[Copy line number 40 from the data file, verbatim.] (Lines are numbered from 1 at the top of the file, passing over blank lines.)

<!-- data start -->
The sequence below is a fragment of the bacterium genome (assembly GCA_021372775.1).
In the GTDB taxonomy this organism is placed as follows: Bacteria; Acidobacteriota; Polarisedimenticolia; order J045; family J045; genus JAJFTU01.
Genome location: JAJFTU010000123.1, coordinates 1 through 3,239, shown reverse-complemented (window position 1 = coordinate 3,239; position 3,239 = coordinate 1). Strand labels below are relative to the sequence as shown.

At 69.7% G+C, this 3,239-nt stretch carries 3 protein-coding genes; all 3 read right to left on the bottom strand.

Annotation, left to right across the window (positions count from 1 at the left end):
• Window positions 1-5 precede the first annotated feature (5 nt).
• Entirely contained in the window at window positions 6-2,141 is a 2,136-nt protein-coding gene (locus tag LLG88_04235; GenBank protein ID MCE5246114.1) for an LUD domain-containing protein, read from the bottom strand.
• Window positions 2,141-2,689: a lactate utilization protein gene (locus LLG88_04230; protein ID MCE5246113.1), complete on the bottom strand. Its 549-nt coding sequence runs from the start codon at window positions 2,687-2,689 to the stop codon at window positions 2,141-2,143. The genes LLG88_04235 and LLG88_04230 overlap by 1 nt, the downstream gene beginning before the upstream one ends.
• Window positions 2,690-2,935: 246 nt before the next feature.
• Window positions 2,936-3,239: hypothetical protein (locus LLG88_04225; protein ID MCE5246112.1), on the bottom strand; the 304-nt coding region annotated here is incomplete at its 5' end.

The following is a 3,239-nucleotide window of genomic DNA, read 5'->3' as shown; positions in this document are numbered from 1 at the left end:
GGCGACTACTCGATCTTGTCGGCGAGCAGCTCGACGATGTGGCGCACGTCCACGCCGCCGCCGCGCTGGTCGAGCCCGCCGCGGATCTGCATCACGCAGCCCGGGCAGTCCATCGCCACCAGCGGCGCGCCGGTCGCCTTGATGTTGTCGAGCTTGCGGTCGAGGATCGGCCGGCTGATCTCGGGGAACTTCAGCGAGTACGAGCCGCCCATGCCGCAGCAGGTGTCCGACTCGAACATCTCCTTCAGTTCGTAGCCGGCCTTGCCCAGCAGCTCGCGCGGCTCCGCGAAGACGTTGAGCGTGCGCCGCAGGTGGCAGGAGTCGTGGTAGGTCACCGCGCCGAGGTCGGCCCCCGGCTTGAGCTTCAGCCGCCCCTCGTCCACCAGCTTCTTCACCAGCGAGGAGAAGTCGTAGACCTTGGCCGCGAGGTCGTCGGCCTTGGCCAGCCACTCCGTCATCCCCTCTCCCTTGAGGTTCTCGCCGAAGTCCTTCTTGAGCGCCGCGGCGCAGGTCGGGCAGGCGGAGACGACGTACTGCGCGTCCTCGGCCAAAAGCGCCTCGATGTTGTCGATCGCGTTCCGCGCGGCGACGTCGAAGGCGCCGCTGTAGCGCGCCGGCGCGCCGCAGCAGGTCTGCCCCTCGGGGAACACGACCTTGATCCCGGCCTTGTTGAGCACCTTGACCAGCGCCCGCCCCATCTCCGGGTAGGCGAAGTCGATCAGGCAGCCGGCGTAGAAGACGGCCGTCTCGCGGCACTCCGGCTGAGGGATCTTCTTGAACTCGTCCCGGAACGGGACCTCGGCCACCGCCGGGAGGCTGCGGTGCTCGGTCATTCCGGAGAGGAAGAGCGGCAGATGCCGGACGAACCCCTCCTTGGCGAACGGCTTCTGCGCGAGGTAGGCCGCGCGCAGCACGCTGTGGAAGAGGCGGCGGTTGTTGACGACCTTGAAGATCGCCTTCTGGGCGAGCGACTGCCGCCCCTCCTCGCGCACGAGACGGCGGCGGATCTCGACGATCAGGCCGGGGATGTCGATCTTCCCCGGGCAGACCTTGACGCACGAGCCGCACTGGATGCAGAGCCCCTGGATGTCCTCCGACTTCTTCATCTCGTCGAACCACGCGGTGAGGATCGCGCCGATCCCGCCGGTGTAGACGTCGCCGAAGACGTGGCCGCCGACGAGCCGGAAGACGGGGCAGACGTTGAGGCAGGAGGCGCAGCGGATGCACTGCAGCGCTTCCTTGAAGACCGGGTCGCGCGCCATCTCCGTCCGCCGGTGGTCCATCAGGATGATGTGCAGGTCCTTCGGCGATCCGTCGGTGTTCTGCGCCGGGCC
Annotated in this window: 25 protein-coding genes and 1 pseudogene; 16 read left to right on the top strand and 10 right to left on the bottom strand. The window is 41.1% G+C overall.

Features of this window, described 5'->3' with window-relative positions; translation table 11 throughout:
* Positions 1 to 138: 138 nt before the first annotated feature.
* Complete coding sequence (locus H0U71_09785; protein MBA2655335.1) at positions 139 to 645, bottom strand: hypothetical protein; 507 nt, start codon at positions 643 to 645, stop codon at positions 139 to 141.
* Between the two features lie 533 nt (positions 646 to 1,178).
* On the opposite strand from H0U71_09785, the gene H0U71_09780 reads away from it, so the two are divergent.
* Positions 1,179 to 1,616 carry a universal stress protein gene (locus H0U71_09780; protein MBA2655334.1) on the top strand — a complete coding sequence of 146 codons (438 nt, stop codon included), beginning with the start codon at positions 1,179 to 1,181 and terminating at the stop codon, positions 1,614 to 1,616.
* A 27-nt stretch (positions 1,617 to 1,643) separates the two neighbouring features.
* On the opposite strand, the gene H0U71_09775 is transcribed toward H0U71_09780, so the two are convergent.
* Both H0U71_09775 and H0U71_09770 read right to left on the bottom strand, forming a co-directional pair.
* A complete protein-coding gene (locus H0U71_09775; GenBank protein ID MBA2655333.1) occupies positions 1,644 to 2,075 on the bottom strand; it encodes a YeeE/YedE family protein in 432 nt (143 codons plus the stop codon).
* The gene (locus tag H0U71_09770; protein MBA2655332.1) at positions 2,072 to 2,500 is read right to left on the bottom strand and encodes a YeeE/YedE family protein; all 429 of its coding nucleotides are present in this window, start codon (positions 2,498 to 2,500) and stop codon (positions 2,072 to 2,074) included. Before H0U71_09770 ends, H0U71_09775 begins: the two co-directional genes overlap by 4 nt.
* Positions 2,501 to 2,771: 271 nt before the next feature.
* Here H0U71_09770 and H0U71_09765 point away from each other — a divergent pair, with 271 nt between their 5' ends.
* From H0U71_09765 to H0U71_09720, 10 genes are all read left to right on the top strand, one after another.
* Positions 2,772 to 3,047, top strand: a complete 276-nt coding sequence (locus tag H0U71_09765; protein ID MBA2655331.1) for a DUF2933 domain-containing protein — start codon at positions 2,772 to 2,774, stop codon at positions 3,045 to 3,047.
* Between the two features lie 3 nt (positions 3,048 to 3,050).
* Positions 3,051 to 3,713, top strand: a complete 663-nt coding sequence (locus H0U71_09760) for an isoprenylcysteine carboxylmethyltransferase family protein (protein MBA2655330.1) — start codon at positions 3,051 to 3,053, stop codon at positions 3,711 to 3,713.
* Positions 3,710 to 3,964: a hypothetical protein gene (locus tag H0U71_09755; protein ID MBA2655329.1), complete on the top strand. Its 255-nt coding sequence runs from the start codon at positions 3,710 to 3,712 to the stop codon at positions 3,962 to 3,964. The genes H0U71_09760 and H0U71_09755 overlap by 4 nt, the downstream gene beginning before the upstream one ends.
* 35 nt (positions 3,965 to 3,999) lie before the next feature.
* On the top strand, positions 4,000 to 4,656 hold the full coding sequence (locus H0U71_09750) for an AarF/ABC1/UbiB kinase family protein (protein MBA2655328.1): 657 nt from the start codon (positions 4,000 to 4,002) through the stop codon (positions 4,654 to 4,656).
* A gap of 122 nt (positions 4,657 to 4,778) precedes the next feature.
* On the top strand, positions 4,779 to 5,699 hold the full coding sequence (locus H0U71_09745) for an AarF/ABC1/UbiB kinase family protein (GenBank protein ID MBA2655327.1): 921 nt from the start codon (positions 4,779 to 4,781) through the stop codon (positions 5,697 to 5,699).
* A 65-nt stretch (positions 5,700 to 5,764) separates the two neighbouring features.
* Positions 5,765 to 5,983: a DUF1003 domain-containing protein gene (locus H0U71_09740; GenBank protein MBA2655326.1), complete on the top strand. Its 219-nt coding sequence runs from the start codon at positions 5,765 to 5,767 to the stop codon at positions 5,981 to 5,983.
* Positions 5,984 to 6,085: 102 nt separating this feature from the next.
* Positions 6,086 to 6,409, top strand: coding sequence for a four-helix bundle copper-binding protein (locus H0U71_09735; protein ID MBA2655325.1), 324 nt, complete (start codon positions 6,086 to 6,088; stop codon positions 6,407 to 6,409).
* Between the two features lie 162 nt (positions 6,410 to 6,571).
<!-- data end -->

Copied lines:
* Between the two features lie 162 nt (positions 6,410 to 6,571).